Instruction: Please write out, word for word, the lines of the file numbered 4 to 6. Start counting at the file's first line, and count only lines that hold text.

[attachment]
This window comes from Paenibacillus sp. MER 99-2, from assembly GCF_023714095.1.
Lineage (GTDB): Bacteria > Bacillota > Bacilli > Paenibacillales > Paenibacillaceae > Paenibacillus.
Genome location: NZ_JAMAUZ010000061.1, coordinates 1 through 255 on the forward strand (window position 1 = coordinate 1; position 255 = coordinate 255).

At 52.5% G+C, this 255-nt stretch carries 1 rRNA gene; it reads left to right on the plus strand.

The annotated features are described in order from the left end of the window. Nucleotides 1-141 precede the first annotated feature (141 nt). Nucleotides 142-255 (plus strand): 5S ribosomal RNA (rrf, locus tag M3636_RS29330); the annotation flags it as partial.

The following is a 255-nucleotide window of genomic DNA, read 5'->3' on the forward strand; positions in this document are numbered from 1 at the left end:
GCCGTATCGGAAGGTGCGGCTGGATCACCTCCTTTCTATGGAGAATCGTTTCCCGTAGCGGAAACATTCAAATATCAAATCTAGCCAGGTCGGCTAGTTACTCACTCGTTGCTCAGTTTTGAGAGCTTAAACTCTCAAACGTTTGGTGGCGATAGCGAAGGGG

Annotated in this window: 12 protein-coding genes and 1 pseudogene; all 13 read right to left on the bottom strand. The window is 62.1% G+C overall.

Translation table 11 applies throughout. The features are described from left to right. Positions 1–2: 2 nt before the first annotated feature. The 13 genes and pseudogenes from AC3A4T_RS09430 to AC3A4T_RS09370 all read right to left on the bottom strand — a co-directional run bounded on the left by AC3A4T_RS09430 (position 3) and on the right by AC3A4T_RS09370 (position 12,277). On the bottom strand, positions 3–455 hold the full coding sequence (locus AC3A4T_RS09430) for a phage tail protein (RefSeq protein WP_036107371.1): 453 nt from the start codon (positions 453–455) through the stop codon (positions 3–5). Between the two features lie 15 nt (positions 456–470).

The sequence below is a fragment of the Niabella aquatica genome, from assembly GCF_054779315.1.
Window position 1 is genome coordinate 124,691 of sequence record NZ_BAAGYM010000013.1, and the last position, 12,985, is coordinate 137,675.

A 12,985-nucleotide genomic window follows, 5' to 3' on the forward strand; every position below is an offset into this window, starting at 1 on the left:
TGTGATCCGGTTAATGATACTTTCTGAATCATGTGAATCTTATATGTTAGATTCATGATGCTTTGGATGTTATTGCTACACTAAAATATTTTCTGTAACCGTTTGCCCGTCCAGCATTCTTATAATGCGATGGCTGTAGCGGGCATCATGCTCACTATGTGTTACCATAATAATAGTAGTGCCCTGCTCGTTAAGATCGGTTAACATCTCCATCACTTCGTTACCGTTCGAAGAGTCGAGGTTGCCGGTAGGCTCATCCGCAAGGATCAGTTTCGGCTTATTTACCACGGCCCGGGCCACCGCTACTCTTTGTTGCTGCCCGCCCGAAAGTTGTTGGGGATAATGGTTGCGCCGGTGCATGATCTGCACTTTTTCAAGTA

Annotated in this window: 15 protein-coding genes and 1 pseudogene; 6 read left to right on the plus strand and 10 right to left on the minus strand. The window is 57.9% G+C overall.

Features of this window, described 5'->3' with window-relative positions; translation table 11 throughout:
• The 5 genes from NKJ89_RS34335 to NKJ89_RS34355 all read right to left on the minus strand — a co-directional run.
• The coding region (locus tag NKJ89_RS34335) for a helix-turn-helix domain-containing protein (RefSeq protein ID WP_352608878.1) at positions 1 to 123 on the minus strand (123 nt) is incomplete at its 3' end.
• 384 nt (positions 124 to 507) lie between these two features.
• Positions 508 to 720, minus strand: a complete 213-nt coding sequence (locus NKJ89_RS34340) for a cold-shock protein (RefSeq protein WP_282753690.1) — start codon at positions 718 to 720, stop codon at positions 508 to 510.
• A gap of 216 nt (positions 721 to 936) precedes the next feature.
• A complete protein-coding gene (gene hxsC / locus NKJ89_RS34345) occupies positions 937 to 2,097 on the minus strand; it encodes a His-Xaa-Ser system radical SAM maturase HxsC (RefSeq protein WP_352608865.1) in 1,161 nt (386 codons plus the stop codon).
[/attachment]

At 52.5% G+C, this 255-nt stretch carries 1 rRNA gene; it reads left to right on the plus strand.

The annotated features are described in order from the left end of the window. Nucleotides 1-141 precede the first annotated feature (141 nt). Nucleotides 142-255 (plus strand): 5S ribosomal RNA (rrf, locus tag M3636_RS29330); the annotation flags it as partial.

The following is a 255-nucleotide window of genomic DNA, read 5'->3' on the forward strand; positions in this document are numbered from 1 at the left end: